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I'm building a program based on the open source software JPiv, that is used to do digital image correlation and strain analysis. The algorithm in JPiv is, unfortunately, very slow, so I've been trying to use multithreading to decrease the time taken to analyse an image set. The algorithm uses JAI for something, not quite sure what as I've never used it before. When I run it, on the second 'pass', I get a OutOfMemory exception on at least one of the threads, and occasionally get other errors, seemingly at random, but usually IllegalArgument exceptions - sometimes from JAI, sometimes from standard Java libraries. The exceptions get thrown by different libraries at different points in the program, which makes it hard to debug - especially as they don't always give traceback messages in the console, for some reason.

I think the error is in the use of the JAI.create() method, and the way that the different threads access the corr[c] variable to use the above method. Is it possible to use JAI.create() in the way I'm trying to do so?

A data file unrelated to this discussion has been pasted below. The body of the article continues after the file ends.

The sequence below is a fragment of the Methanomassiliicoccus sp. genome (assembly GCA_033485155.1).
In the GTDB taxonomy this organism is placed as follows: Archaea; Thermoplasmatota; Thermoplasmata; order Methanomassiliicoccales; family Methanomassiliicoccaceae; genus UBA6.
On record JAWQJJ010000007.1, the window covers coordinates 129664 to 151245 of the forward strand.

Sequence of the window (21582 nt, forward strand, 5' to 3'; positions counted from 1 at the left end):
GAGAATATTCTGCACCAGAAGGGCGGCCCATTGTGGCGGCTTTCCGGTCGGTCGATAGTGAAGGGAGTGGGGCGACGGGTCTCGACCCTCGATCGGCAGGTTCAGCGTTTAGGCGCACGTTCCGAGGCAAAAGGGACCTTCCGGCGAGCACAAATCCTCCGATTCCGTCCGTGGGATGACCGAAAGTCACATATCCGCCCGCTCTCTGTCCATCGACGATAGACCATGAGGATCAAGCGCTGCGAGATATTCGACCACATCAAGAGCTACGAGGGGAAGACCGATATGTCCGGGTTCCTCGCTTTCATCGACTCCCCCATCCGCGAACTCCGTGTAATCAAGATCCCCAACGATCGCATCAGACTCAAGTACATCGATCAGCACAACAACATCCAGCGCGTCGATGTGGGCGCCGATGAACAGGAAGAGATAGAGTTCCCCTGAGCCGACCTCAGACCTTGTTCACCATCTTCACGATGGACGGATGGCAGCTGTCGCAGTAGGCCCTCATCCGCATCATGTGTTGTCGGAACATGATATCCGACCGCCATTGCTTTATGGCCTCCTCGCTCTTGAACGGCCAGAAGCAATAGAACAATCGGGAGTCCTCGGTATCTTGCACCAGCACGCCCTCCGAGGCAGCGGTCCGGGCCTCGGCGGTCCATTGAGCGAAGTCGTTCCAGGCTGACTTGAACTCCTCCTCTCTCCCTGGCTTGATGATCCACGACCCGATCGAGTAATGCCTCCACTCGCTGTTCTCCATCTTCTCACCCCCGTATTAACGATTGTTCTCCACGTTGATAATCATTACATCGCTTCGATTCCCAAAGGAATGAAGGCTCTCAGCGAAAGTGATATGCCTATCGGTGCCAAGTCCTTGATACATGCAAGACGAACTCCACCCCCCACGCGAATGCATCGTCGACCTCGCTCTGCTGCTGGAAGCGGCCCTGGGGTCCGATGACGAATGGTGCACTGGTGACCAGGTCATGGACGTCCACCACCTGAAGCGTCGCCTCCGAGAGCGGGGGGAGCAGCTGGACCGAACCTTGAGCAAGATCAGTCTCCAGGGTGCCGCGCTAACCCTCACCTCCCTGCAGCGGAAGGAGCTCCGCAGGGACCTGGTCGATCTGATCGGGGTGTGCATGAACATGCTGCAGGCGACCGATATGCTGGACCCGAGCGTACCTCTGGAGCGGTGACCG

The code is quite lengthy, so I've put it on Pastebin here: http://pastebin.com/EX92YjXA

Below is a bit of pseudo-code to get a general sense of what I'm attempting.

public doPivEvaluation{
corr = new BufferedImage
start threads
send corr array to threads
loop until threads have finished
do stuff with corr}

public class threads{
on start{
    do the analysis using tmpCorr
    pb = new ParameterBlock()

    PivEvaluation.corr[c] = JAI.create("add",pb,null).getAsBufferedImage();

end threads}

Uh, yeah, so maybe not the best pseudo-code ever, but yeah. The position in corr, c, is different for each thread (and refers to a set of pixels, so could be up to 5000 depending on the size of the image, split between the different threads), and corr has been declared volatile, so in theory there should be no overriding of data. Likewise, in theory, if JAI.create() only acts on that position, there should be no problem either. The problem arises because I don't understand how .create() actually works... I know the whole thing works in a single thread, because I've not changed anything of the actual algorithm, only moved it into multiple threads.

Also, apologies for any bad coding practices that may be in the code, I'm relatively new to Java still, so I'm more just muddling along. If I try something and it fixes a problem, I'm likely to go with it even it means multiple variable declarations or whatever other inefficiencies I've made. This is the first problem I've encountered I haven't been able to fix by guesswork and Google.

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